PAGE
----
Editor’s Note: U.S. Medicine Direct is now coming to you twice a month, with the second issue focusing on specific clinical topics featured in the U.S. Medicine print edition. This month the special focus is COPD/Respiratory Care with specialty updates in psychiatry and endocrinology.
Special Focus: COPD/Respiratory Care
Patient Autonomy Is Important Feature of VA’s New COPD Program MINNEAPOLIS, MN— A healthy dose of patient autonomy can improve COPD care, according to researchers at the Minneapolis VAHCS. In addition to being educated about the importance of proper disease management, patients must be empowered to make care decisions when their symptoms flare up. After a pilot project using those findings, the patient autonomy-focused disease management system was rolled out to several states in the Midwest. It now is being considered for use across the VA. More
Smoking Rate Makes COPD Problem for Military WASHINGTON, DC—COPD is on the rise in the United States, increasing 8% from 2000 to 2005. Just as COPD is a concern in the civilian population, it is also a concern for the military, where more than 30% of active duty personnel smoke. Air Force Col. Chris Henderson, MD, pulmonary medicine chairman at Wilford Hall Medical Center, noted that smoking one pack a day for 10 years significantly increases the chance for developing obstructive lung disease in middle age. More
CDC: Asthma Prevalence Remains at Historic High WASHINGTON, DC—Although an increase in the prevalence of asthma has slowed since the mid-1990s, it still remains at historically high levels, according to a CDC report released this year. In 2009, nearly 8.2% of Americans surveyed had asthma, an increase of 0.4% over 2008. More
Specialty Update: Psychiatry
Peer-to-Peer Support Programs Help Struggling Servicemembers WASHINGTON, DC—Some emotionally distressed servicemembers may be more comfortable sharing their concerns with a peer than with a mental health counselor, suggested studies reviewed by the Defense Centers of Excellence For Psychological Health and Traumatic Injury (DCoE). Now, the group is offering formalized training to peer counselors who can provide guidance and resources links to colleagues in need. More
Mind-Body Skills Offer Way to Regulate Stress, Build Warrior Resilience WASHINGTON, DC—Mind-body skills offer a way for servicemembers to handle stress and build resiliency, according to a panel at the recent Warrior Resilience Conference. Techniques, including meditation, breathing exercises, imagery and yoga, could be an alternative for servicemembers who may be reluctant to seek traditional care for psychological issues, officials said. More.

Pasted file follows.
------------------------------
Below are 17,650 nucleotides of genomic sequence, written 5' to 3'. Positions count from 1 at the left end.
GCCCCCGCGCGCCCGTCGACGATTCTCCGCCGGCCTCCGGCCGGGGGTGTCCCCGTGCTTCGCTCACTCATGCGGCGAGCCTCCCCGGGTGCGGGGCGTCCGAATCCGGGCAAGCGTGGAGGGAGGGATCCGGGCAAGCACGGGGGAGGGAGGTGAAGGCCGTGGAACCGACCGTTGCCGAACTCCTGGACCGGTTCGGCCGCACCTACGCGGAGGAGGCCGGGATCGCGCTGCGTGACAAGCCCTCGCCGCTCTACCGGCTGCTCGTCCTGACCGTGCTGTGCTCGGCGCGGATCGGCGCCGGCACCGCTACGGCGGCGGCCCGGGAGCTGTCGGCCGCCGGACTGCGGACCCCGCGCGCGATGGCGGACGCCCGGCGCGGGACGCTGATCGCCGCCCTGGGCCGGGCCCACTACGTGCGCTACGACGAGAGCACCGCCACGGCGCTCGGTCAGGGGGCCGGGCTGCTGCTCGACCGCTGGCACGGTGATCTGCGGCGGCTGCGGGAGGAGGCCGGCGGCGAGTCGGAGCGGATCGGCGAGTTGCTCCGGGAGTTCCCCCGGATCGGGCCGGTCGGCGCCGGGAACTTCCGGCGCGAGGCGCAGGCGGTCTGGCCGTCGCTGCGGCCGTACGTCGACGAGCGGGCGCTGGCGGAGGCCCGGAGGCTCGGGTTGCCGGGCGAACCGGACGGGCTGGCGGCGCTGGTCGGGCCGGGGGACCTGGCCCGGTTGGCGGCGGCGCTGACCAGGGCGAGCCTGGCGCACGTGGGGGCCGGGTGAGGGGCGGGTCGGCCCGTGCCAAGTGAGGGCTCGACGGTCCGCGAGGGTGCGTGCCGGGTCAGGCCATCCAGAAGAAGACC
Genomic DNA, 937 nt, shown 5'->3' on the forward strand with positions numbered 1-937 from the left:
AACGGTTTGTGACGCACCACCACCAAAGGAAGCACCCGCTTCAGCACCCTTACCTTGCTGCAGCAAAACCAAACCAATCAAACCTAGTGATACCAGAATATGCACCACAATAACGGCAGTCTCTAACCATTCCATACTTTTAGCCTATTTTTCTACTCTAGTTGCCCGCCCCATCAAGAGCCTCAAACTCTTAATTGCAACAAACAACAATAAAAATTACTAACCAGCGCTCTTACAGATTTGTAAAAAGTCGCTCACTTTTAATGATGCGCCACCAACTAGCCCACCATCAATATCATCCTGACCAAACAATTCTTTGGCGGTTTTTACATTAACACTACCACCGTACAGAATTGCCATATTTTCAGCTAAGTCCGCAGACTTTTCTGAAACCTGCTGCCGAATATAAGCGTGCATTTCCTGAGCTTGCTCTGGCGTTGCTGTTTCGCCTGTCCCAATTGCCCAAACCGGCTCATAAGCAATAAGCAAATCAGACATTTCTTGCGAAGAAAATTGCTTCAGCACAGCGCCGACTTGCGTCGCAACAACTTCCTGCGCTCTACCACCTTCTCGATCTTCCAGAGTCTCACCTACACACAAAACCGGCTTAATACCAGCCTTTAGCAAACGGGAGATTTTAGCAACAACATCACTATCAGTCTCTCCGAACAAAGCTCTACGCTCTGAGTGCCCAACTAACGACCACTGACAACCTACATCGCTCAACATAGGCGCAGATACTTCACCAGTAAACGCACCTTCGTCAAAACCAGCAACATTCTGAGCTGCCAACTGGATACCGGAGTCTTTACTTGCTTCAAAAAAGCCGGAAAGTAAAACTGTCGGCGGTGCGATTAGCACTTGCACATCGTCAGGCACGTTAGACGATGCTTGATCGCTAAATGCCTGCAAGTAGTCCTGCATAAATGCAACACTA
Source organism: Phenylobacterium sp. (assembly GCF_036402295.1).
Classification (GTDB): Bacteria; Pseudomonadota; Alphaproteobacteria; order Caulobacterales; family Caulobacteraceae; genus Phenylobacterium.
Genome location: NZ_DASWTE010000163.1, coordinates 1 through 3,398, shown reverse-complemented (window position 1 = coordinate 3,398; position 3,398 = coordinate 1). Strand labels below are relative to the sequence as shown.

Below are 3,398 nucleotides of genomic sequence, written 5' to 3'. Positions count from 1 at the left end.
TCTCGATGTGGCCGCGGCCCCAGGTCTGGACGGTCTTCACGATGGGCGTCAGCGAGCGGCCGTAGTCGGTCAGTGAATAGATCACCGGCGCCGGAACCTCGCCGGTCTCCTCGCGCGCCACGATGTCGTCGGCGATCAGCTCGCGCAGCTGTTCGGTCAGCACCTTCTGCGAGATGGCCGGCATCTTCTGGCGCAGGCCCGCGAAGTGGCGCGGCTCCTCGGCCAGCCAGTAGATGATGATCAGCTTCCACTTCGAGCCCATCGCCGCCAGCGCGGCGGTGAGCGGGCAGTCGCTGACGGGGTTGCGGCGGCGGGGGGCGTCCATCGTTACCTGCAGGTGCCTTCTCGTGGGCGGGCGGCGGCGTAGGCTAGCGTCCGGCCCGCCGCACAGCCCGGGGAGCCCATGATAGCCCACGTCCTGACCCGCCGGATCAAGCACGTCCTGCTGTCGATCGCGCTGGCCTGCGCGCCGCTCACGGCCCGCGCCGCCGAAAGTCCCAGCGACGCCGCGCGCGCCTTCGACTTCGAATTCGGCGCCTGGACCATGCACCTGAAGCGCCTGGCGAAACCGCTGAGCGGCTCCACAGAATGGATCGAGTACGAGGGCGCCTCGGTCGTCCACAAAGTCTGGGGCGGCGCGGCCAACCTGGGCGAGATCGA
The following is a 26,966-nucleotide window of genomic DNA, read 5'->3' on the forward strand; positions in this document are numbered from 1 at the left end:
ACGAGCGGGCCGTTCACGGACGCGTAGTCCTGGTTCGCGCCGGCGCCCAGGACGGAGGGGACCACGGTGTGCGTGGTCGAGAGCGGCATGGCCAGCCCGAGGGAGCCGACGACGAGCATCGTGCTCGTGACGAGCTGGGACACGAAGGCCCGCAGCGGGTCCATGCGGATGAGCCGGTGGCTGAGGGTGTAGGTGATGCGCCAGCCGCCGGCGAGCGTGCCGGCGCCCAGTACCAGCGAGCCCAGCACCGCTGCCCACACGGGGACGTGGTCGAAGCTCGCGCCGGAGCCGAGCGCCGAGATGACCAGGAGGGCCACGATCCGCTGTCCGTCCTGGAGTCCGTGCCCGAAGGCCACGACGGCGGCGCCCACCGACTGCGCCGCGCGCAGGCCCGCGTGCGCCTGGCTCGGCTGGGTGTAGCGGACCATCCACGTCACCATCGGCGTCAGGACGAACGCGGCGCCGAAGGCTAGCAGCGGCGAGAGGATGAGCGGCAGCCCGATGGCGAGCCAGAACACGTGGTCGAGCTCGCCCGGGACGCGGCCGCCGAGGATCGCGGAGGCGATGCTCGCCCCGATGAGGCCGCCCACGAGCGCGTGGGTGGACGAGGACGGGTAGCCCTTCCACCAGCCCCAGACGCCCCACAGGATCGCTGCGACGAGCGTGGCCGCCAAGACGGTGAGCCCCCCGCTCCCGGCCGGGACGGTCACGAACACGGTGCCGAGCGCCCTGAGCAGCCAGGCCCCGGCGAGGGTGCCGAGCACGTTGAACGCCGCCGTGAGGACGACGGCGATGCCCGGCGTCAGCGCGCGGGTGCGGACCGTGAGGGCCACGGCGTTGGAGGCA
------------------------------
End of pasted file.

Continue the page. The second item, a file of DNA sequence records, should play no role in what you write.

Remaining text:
Specialty Update: Endocrinology
Pharmaceutical Solutions Lag Behind Growth in Childhood Obesity BETHESDA, MD—With the continuing rise in the rates of diabetes and obesity, researchers are exerting more and more effort to find a viable pharmaceutical treatment to combat weight gain. The pediatric population is especially at risk. Obesity in children and young adults is becoming more and more prevalent, but there is very scant data on pharmacotherapy for that age group. More
Obesity, Psychological Health Issues Combine to Take Toll on Children WASHINGTON, DC—Obesity and psychological problems are taking a toll on children. How can health providers, federal agencies, schools, and other entities address these issues in young people? Private and public sector officials discussed possible solutions at an Arizona State University forum. Former U.S. Surgeon General Richard Carmona, who outlined the problem, said that children who are overweight or obese will also likely have a higher incidence of depression, partly because they are ostracized. More
Brenda Mooney Editorial Director, U.S. Medicine firstname.lastname@example.org 39 York Street Lambertville, NJ 08530